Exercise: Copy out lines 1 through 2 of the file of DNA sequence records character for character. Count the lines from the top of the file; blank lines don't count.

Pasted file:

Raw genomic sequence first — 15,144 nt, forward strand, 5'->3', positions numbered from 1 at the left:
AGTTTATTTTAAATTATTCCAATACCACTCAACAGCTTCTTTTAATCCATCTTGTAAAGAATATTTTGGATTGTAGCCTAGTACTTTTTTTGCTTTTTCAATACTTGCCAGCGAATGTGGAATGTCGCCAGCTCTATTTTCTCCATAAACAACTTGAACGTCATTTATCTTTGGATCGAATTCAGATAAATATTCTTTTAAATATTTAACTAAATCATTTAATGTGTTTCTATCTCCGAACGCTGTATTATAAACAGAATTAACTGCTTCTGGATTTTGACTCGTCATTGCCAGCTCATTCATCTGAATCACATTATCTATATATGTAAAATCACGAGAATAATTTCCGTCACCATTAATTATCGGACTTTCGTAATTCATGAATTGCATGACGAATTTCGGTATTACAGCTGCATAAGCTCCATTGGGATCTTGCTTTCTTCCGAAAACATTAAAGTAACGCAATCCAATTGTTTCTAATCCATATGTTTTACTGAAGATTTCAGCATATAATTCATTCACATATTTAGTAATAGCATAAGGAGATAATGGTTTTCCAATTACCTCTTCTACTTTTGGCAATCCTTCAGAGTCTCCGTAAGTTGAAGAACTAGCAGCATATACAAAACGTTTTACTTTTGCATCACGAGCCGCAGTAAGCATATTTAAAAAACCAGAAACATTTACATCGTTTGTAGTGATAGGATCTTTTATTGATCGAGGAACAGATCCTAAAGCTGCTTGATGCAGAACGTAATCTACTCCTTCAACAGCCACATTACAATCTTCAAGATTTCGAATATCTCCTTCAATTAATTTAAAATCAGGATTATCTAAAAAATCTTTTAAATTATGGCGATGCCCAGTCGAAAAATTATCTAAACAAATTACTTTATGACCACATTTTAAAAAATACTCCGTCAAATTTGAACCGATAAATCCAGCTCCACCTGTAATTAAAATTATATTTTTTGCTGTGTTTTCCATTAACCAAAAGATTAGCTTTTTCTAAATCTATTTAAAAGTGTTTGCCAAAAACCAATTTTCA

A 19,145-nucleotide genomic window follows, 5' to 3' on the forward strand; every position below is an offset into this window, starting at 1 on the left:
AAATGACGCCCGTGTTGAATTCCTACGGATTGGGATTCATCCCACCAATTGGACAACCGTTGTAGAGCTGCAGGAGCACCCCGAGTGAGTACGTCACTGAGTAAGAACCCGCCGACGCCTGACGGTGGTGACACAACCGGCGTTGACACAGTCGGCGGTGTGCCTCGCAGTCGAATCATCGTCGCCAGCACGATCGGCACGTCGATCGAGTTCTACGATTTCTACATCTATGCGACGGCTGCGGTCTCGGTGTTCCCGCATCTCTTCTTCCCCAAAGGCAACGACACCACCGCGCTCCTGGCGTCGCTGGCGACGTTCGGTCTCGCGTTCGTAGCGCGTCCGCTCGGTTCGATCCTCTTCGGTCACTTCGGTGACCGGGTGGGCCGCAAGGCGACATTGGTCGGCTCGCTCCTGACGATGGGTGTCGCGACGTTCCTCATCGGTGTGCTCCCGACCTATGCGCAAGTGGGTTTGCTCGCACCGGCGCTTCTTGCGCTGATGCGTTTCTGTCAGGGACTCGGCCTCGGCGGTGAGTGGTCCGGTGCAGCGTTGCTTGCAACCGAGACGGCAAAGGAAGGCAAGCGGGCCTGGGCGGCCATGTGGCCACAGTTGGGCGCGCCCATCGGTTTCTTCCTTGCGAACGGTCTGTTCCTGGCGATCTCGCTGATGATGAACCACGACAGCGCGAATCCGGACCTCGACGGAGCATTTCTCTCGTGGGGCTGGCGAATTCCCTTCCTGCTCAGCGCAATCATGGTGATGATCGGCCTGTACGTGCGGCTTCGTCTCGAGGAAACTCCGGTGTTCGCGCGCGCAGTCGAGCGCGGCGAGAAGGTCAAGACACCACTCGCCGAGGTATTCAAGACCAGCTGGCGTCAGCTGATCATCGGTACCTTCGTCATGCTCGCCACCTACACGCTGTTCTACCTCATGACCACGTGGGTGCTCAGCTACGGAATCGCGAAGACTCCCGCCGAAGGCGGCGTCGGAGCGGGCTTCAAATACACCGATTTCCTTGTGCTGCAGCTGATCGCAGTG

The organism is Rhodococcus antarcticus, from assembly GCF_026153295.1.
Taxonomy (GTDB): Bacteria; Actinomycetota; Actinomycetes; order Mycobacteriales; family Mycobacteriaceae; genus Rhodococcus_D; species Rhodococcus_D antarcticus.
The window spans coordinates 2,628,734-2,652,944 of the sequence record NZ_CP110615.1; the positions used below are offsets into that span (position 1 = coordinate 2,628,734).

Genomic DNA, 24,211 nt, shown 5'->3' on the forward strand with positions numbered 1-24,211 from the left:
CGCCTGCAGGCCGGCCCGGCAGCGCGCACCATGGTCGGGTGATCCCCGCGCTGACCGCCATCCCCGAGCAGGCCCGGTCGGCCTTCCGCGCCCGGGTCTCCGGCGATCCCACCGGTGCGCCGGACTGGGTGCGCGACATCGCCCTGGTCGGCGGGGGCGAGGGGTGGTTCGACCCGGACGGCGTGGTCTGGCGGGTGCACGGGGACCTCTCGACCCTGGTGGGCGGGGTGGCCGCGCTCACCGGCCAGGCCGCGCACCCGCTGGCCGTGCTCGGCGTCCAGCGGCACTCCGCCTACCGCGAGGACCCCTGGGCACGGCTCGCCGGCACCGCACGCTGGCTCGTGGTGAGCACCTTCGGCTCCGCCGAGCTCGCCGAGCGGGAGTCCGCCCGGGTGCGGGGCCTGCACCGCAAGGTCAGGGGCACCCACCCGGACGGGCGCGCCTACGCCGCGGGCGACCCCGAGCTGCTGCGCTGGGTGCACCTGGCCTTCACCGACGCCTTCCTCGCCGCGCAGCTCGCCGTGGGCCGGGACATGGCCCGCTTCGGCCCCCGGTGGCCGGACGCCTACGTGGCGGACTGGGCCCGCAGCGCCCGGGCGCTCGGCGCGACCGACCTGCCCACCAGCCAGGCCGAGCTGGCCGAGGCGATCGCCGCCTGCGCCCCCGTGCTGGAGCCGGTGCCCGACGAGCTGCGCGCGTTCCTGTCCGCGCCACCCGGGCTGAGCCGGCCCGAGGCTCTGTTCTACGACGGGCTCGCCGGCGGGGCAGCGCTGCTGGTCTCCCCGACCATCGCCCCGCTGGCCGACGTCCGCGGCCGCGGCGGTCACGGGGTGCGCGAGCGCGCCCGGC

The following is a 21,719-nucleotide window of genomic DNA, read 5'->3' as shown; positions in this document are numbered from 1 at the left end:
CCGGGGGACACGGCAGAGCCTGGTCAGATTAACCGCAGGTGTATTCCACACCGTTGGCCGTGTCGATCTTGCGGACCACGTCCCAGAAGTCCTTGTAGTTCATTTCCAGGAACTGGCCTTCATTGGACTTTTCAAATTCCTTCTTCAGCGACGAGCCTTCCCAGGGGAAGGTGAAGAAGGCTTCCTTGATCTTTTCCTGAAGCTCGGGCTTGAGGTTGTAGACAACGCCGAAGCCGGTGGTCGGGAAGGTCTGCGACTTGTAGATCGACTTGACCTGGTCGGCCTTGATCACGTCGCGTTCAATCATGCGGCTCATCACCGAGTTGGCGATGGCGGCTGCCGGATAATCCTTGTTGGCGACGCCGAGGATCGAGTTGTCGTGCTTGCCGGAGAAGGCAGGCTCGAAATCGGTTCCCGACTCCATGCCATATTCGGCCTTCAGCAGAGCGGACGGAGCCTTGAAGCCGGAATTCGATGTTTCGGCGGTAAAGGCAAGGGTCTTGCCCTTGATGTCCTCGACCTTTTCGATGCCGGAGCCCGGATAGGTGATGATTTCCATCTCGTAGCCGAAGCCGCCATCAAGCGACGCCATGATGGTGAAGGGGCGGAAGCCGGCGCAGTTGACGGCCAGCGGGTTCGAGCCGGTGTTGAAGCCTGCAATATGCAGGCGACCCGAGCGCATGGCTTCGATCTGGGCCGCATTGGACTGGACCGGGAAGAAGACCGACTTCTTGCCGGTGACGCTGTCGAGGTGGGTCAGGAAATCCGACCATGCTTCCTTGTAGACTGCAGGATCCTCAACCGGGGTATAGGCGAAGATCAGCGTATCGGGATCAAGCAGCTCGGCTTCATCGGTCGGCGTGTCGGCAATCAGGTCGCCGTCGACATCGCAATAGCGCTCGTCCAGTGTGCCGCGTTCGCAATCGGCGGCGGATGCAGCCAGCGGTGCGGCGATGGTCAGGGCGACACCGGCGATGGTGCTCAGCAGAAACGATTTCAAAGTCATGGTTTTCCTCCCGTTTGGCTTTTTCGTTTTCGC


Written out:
Raw genomic sequence first — 15,144 nt, forward strand, 5'->3', positions numbered from 1 at the left:
AGTTTATTTTAAATTATTCCAATACCACTCAACAGCTTCTTTTAATCCATCTTGTAAAGAATATTTTGGATTGTAGCCTAGTACTTTTTTTGCTTTTTCAATACTTGCCAGCGAATGTGGAATGTCGCCAGCTCTATTTTCTCCATAAACAACTTGAACGTCATTTATCTTTGGATCGAATTCAGATAAATATTCTTTTAAATATTTAACTAAATCATTTAATGTGTTTCTATCTCCGAACGCTGTATTATAAACAGAATTAACTGCTTCTGGATTTTGACTCGTCATTGCCAGCTCATTCATCTGAATCACATTATCTATATATGTAAAATCACGAGAATAATTTCCGTCACCATTAATTATCGGACTTTCGTAATTCATGAATTGCATGACGAATTTCGGTATTACAGCTGCATAAGCTCCATTGGGATCTTGCTTTCTTCCGAAAACATTAAAGTAACGCAATCCAATTGTTTCTAATCCATATGTTTTACTGAAGATTTCAGCATATAATTCATTCACATATTTAGTAATAGCATAAGGAGATAATGGTTTTCCAATTACCTCTTCTACTTTTGGCAATCCTTCAGAGTCTCCGTAAGTTGAAGAACTAGCAGCATATACAAAACGTTTTACTTTTGCATCACGAGCCGCAGTAAGCATATTTAAAAAACCAGAAACATTTACATCGTTTGTAGTGATAGGATCTTTTATTGATCGAGGAACAGATCCTAAAGCTGCTTGATGCAGAACGTAATCTACTCCTTCAACAGCCACATTACAATCTTCAAGATTTCGAATATCTCCTTCAATTAATTTAAAATCAGGATTATCTAAAAAATCTTTTAAATTATGGCGATGCCCAGTCGAAAAATTATCTAAACAAATTACTTTATGACCACATTTTAAAAAATACTCCGTCAAATTTGAACCGATAAATCCAGCTCCACCTGTAATTAAAATTATATTTTTTGCTGTGTTTTCCATTAACCAAAAGATTAGCTTTTTCTAAATCTATTTAAAAGTGTTTGCCAAAAACCAATTTTCA